coronavirus usa how dangerous

  • 7 min read
  • Nov 21, 2019

Coronavirus USA: Apple, Facebook restricting travel to China
Coronavirus USA: Apple, Facebook restricting travel to China

The President of the trigger xenophobia with rhetoric about coronavirus.

Two days ago, President Donald Trump suddenly stopped referring to the common name, which experts and laymen and the President himself have been using for months, and start using the racist term “virus China”

The world has tried to move past the disease racist-naming conventions of the past in the past few years, making it all the more saying that Trump has revived them in times of crisis. He may be upset because Chinese officials and media have, for their part ,. He might want to blame Deflect to others considering the harsh criticism his administration has faced

But whatever the reason, it seems the term he has used -. With all the potentially dangerous consequences, especially for Asian Americans -. Now the nomenclature preferred from the White House

View the Twitter account Trump, a megaphone for the nation, he tweeted about 40 times between January 24 (first mention) and March 15, but on March 16 the rhetoric reverse: He does not refer to “coronavirus” altogether and instead using his new tweeted five times in two days

I’m always treated very seriously Virus China ,. and has done a very good job from the beginning, including my decision very early to close the “border” of China – against the wishes of almost all. Many lives were saved. Fake News new narrative embarrassing and fake!

Another variation between administration officials and Republicans in Congress, including “flu-China” or “Chinese coronavirus” or “coronavirus Wuhan.” Some comments were reported from people around Trump even less polite.

This morning a White House official called “Kung-Flu” to my face. Makes me wonder what they call it behind my back.

There are of racializing pandemic by attaching them to a certain place and people, othering pathogens that originate in other countries in much the same way white Americans have the historical othered of color who come to (or ancestors came to) the United States than elsewhere. Trump’s comments are another example of this pathetic instinct and another illustration of xenophobia in the office. This is the same president who called some African countries such as the advocacy of restrictive immigration policies.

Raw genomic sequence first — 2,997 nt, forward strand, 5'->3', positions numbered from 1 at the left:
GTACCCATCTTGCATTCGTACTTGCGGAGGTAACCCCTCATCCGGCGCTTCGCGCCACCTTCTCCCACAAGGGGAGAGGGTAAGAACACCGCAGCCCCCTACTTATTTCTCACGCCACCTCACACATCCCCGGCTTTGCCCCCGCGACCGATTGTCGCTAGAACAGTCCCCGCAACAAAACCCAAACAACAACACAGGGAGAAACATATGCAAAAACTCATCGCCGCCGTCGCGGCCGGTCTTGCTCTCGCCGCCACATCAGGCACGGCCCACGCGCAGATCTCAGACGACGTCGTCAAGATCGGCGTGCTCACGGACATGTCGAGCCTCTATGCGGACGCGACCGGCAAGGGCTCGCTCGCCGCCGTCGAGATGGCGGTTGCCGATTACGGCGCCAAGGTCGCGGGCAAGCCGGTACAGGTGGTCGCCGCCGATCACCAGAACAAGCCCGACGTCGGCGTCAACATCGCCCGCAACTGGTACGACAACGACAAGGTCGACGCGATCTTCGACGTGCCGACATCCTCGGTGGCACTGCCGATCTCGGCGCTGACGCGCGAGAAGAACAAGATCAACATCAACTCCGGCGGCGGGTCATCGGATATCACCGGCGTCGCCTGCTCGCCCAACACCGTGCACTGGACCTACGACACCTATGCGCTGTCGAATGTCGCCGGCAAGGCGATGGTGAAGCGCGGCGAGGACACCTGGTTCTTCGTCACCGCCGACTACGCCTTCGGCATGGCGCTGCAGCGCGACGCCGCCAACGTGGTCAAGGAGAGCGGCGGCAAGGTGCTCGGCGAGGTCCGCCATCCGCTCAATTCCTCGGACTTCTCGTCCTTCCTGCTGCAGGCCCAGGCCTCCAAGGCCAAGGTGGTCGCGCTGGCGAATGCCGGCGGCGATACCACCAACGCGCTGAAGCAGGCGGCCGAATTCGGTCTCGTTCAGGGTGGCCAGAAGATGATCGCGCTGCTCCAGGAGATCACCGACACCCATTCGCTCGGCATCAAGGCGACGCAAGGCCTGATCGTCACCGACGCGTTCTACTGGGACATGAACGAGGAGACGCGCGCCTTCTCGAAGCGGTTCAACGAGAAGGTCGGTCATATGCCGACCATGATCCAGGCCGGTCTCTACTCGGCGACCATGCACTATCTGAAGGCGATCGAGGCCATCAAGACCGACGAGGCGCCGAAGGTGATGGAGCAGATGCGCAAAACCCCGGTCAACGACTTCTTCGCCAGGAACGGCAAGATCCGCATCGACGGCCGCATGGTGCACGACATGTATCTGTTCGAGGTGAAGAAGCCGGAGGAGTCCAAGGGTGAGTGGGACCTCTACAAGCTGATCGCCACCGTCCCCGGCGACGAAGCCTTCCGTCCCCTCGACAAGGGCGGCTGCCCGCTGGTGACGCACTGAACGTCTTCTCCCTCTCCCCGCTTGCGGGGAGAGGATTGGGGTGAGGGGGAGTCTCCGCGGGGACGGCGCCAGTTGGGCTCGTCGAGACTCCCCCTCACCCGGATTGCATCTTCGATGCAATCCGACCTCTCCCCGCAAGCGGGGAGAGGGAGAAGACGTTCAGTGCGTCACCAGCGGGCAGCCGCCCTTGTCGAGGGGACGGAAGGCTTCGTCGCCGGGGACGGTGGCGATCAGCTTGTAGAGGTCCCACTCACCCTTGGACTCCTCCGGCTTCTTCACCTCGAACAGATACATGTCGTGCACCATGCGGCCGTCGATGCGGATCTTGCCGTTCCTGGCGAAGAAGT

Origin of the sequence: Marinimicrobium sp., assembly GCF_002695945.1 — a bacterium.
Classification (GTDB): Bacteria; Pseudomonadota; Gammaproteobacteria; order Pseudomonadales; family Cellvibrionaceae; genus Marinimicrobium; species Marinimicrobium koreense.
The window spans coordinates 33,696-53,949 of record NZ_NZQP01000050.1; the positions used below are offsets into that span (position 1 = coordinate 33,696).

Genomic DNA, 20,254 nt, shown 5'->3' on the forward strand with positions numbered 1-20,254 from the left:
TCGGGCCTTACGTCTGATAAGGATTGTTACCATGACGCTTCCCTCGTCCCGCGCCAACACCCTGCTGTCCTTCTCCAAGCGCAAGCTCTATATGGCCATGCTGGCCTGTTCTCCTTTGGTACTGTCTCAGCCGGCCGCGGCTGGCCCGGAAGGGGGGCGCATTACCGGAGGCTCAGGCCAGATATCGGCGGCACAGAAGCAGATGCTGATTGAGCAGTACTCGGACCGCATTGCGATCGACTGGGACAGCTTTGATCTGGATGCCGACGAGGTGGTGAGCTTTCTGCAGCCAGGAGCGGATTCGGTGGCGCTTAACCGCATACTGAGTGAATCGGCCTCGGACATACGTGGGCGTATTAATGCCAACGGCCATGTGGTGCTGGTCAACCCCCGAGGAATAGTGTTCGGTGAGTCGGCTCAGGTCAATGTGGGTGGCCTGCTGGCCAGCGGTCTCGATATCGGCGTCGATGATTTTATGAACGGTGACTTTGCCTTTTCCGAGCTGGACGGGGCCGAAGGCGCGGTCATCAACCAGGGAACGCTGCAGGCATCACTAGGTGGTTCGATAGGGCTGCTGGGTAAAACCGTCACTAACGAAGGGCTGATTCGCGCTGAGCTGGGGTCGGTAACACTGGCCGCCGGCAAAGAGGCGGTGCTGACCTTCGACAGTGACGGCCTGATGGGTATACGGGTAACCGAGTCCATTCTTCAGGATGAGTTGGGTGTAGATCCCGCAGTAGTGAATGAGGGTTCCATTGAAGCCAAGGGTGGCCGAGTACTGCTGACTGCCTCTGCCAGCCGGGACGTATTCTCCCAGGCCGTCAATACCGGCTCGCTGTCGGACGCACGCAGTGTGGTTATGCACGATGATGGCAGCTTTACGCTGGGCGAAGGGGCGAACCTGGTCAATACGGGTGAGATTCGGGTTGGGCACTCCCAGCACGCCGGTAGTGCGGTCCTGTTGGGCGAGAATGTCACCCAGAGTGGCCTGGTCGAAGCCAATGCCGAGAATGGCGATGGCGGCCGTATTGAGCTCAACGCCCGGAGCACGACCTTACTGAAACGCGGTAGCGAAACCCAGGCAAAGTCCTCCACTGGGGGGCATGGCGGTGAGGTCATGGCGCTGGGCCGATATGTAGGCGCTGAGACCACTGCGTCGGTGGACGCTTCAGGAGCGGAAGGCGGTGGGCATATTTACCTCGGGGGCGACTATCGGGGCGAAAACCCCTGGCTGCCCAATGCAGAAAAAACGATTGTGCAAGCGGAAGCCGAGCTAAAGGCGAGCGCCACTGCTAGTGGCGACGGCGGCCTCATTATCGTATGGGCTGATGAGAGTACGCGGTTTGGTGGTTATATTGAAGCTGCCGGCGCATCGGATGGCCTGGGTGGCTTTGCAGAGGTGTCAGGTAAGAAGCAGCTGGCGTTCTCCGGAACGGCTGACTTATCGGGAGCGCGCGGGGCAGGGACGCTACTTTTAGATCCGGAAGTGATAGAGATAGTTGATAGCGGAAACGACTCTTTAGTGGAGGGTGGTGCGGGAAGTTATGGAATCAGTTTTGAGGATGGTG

Trump defended his comments at a news conference Wednesday, as just struggling for accuracy, after a reporter asked about reports of a prejudiced act taken in the United States recently against people of Asian descent.

“Because it comes from China. It’s not racist at all, not at all, “the president said. “It comes from China. That is why. It comes from China. I want to be accurate. “

But the virus and the disease it causes in humans has been referred to by experts as a coronavirus new, Covid-19, and SARS-CoV-2, so that the Trump name on it altogether inaccurate , But it does not fit in with the history of xenophobia and the president blamed the problem in the US on external actors. This rhetoric is dangerous, unworthy of national leaders in times of crisis.

Every time there pandemic, we need a name for it. Usually there are used in common language (like coronavirus) and then the scientific names (such as SARS-CoV-2). The latter is usually produced through some kind of formula – explains how the International Committee on Taxonomy of Viruses come with SARS-CoV-2 – but the former is more chance. “Coronavirus” entered the lexicon although it covers a family of viruses, including the one that causes the common cold, and it stuck.

When naming a disease caused by a new coronavirus, international leaders really went out of their way to avoid names with references to people, places, or even an animal, such as.

“We have to find a name that does not refer to a geographical location, animal, individual, or group of people, and are also pronounced and associated with this disease,” Tedros Adhanom Ghebreyesus, director general of the World Health Organization, said in February.

But you will still see some defenders Trump refers to the history of colloquial names are (apparently) rely on the site of disease origin – like the Spanish flu, Ebola, etc. – as evidence that the president simply follow the practice of long-held. This tweet from Senator Chuck Grassley(R-IA) is a good example of this misconception:

I do not understand why the Chinese mad bc we refer to the virus that originated there “virus China” Spain never got angry when we called the Spanish flu of 1918 & 1919

the White House has cited this history has accused critics trying to divide America when unity is needed.

The Spanish flu. West Nile virus. Zika. Ebola. All media places.Before name for the fake anger, even CNN called it “China Coronavirus.” They are trying to divide us should stop rooting for American failure and provide real Americans the information they need to get through the crisis